Despite the similarity in hair color, Charlie and Lance couldn’t have looked more different. Charlie’s pale blond spikes contrasted with his tanned, toned form. As an electrician, Charlie didn’t have to bother staying in good physical shape, but he could build muscle with practically no effort. Lance remained lean and wiry no matter how many sit-ups and push-ups he did in his room; his high cheekbones and pale complexion earned him the nickname ‘Prince Charming,’ but most of the other satellite techs called him ‘Princess Lancey’ behind his back. Being Lobs’ favorite ‘little lark’ didn’t help Lance’s reputation either, but Lance didn’t much care what the other TT employees thought. He was faster than they were at almost every task, so he figured most of the mockery was rooted in jealousy. He also found it hard to talk to people he didn’t know, and preferred to be alone whenever he could.
Lance sat by himself, flipping through the packet and planning the best order to fix the three water towers. He ate his eggs as fast as he could before heading to the airlock. Better to get his chores over with so he could go home sooner.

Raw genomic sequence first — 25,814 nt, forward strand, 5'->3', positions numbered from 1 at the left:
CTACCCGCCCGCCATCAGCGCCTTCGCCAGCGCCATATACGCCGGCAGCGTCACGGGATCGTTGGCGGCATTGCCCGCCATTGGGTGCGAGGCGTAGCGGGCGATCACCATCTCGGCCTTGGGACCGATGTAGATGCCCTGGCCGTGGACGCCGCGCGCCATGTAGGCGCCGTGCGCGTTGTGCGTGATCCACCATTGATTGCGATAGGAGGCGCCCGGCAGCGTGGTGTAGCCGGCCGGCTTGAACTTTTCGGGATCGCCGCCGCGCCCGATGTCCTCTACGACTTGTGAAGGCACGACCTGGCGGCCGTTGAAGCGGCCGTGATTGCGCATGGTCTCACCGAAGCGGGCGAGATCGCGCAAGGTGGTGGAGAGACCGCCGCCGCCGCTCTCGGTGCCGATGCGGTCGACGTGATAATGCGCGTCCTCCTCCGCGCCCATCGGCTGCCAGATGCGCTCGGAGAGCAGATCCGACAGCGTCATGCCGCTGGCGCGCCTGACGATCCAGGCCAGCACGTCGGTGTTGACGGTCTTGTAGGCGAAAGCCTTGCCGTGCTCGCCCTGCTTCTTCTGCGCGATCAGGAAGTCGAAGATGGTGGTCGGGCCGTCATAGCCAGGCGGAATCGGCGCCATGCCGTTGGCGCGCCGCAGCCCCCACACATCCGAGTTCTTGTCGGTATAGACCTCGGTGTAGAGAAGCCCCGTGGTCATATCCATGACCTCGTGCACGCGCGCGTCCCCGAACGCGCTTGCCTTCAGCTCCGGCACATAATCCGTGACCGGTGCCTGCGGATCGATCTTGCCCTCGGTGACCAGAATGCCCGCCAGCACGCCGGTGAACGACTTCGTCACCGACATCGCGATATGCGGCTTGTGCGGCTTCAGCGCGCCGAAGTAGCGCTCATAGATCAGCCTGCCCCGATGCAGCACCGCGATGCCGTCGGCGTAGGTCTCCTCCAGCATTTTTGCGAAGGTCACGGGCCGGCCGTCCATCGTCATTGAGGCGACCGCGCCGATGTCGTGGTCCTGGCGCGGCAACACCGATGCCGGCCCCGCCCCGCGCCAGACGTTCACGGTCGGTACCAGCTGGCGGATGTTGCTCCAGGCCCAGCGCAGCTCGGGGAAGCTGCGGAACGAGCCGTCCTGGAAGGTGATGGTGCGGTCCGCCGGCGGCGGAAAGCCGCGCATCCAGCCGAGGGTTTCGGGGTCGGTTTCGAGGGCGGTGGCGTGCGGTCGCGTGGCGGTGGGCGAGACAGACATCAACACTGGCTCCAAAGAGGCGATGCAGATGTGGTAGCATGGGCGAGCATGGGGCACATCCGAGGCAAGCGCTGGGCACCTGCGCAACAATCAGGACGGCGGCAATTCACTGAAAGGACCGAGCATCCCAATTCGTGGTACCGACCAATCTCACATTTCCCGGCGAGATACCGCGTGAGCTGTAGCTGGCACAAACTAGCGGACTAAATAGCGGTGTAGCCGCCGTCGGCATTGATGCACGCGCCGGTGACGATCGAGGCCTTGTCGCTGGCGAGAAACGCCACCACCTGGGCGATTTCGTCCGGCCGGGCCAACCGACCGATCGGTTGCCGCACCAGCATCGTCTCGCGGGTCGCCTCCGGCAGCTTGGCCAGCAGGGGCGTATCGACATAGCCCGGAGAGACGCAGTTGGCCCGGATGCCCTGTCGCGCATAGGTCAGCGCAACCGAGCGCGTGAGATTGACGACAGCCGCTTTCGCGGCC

Practically no one was on outside detail that day, so the highest-quality suits were still hung up on the rafters. Even the best suits had leakage problems, and Lance knew quick repairs might be in order. He threw a roll of duct tape into a toolbox and strapped the box to his back.
Lance nudged his way through the other technicians and saw his shuttle on the far side of the airlock’s landing strip. He grabbed an oxygen tank on his way over and climbed inside.

Lance climbed the water tower for three hours before his hands started aching, chapped by the insides of the suit’s gloves. The sky was brown that day, stained with splotches of murky copper. The cracked, grassless ground confirmed that it hadn't rained in days. The water tower had no ladder proper, but Lance was used to the spread out rungs.
Lance could hear a tiny hissing in his ear: a leak in the mask. The higher Lance got on the tower, the thinner the air became. Lance had worn worse suits doing weather satellite duty, but he didn’t want to risk breathing the air here. Even holding his breath wouldn’t prevent exposure to the Virginia toxins. With one hand, Lance monkeyed his way up one of the water tower’s supporting poles. With the other hand, he reached into the toolbox on his back and pulled out the duct tape. He stabilized the roll between his legs and managed to pull off a piece as he climbed. He had no time to waste.